Sensors in pucks, sticks, uniforms will transform coaching and viewing with real-time analytics.
It’s hard to imagine a faster-paced sport than hockey. Other than penalty calls and faceoffs, hockey is pretty much non-stop action for a full hour broken into three 20-minute periods. By comparison, a professional football game may last three to four hours, but the amount of time when there’s actual action occurring on the field pales in comparison to a hockey game.
Now the National Hockey League (NHL) is moving toward taking analytics that can be gathered in real time during a game to a whole new level. The league has already equipped coaches with Apple iPad Pros that allow them to easily analyze video and compare how players match up against opponents. The next step is to add sensors to the puck, sticks – even the uniforms of players – to capture and analyze data in real time, says David Lehanski, senior vice president for business development and global partnerships for the NHL.
“We’re building a sub-second puck and player tracking system,” he explains.
Building on Near Real-Time Processing
The NHL already relies on an instance of the SAP HANA in-memory database and SAP Smart Data connector integration software for near real-time processing of data gathered from antennas installed in every NHL hockey rink.
Coaches use that data to optimally decide, for example, which players they employ to kill penalty time when playing one team versus another. Or what specific players should be on the ice, based on the situation at any given moment. This next step will extend that capability in a way that turns the entire game into a massive Internet of Things (IoT) application.
Once everything is connected, the league hopes to not only provide coaches with more actionable insights but to use some of that data to drive applications fans can download on to their smartphones or tablets. NBC, which broadcasts NHL games, may also want to overlay analytics within their live video feeds, Lehanski adds.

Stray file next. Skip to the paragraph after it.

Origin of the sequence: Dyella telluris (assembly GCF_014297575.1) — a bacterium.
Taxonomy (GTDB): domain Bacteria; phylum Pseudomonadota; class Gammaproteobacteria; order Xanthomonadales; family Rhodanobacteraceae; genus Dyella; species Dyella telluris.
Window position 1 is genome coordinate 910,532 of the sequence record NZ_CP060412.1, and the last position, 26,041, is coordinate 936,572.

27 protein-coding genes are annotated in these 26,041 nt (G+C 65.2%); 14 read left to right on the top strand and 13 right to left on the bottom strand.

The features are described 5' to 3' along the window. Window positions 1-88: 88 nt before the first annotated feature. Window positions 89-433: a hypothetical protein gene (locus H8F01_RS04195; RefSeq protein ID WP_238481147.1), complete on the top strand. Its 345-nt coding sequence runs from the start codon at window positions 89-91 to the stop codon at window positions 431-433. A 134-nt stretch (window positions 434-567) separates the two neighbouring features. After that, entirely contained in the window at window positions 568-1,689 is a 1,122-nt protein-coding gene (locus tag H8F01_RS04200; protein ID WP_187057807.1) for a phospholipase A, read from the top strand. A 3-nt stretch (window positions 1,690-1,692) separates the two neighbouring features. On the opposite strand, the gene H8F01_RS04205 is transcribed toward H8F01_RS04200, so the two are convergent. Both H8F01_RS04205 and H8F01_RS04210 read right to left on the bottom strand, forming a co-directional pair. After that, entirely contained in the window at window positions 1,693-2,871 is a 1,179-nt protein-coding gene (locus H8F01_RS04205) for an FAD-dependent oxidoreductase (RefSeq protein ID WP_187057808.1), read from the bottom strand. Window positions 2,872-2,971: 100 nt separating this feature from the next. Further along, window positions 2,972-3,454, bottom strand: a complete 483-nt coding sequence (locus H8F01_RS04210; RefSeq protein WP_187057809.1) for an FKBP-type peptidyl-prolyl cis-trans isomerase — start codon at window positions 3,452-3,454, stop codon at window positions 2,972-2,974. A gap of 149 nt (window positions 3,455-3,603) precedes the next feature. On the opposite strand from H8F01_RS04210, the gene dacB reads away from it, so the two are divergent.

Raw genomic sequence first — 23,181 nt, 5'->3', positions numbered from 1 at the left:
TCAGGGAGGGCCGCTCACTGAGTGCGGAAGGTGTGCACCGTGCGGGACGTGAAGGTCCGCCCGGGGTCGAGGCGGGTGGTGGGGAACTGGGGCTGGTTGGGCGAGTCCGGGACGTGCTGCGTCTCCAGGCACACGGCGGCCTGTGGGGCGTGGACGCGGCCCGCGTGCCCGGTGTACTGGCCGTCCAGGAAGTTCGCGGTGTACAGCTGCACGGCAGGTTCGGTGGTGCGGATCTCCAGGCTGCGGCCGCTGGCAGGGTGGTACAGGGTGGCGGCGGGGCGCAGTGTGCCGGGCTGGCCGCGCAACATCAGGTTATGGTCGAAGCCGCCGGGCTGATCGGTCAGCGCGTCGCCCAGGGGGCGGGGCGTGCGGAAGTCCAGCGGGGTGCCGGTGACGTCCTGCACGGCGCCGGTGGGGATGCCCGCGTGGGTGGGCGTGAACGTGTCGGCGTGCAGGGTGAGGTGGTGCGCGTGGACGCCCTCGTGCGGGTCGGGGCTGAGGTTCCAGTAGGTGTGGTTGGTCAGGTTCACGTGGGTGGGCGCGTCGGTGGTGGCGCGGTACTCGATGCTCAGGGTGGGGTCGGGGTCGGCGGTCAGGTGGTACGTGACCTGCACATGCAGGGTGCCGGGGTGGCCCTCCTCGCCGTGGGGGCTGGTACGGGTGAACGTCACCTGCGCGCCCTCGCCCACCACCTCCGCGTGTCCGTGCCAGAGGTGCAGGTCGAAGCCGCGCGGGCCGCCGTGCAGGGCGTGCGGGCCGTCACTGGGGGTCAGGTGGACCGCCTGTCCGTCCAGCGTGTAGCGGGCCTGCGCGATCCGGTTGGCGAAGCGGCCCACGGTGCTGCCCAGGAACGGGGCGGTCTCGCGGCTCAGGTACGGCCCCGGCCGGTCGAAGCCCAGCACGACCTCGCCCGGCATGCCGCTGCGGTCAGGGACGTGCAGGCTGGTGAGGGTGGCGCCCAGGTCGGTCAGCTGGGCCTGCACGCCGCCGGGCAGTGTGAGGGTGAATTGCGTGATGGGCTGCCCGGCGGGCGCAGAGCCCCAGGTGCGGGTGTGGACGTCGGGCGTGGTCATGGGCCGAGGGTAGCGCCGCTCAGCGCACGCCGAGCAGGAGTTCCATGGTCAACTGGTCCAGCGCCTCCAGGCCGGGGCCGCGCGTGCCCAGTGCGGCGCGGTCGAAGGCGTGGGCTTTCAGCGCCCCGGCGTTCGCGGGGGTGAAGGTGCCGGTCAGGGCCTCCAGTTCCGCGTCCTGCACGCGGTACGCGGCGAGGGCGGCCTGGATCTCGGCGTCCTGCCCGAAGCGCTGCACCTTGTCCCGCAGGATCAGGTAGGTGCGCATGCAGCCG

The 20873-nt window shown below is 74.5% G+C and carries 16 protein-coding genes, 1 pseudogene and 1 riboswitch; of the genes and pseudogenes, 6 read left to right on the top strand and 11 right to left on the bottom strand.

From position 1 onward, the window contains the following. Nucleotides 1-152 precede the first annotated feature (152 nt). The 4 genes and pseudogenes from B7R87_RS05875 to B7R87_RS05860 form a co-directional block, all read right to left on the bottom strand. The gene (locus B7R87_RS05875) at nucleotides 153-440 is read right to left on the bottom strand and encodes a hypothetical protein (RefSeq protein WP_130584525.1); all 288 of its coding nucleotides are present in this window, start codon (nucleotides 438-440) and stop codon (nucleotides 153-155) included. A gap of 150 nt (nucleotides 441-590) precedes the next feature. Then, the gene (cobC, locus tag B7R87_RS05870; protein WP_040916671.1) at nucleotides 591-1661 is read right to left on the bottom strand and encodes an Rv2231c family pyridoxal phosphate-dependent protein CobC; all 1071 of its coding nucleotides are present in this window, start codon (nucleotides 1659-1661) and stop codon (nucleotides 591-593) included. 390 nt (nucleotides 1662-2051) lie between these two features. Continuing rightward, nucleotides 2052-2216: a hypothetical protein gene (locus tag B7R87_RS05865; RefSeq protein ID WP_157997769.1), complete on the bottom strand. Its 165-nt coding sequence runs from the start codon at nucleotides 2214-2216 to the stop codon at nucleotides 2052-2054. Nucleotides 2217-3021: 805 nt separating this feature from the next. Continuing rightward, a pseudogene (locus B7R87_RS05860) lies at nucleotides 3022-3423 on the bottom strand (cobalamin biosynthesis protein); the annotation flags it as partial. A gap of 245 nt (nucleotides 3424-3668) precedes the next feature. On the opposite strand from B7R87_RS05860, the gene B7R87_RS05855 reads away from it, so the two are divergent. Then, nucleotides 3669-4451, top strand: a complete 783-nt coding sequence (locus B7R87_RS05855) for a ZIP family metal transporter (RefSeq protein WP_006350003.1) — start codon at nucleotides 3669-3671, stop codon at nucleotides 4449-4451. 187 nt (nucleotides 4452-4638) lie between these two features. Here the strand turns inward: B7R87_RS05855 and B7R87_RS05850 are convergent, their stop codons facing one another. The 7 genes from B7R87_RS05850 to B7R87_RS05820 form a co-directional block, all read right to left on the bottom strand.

This entire NHL initiative got started with the simple idea of bringing Apple iPads to coaches. Apple, which jointly makes available a software development kit (SDK) with SAP, then pointed the league in the direction of SAP to create a data warehouse atop HANA that could process data in near real-time, says Lehanski.
Most teams have already dedicated a member of the coaching staff to analyze the data provided by the league in real time, says Lehanski. Others have gone so far as to set up the equivalent of a mini-data center in their locker rooms to run analytics applications, he says.
The NHL, however, will limit the data it collects from the players to factors such as the skating speed, according to Lehanski. Because of privacy concerns, the league says it has no plans to collect biometric data relating the physical health of the players. For instance, a team could infer that a player may have a nagging injury if their skate time from one end of the rink to another suddenly increases. What data is used could be a negotiation point in future contract talks with the NHL Players’ Union.
None of these next-generation capabilities will be available in time for the Stanley Cup championship game this year. But starting next season, the way professional hockey is played and managed might be very different.
As compelling an example of how real-time analytics can be applied to professional sports, there is one issue that no combination of software and hardware can yet solve, says Lehanski. The video streams being captured are still not precise enough to resolve whether the edge of a puck might for a split second have passed over the goal line. So for now, the final word on what is or is not a goal remains firmly in the hands of all-too-human human referees.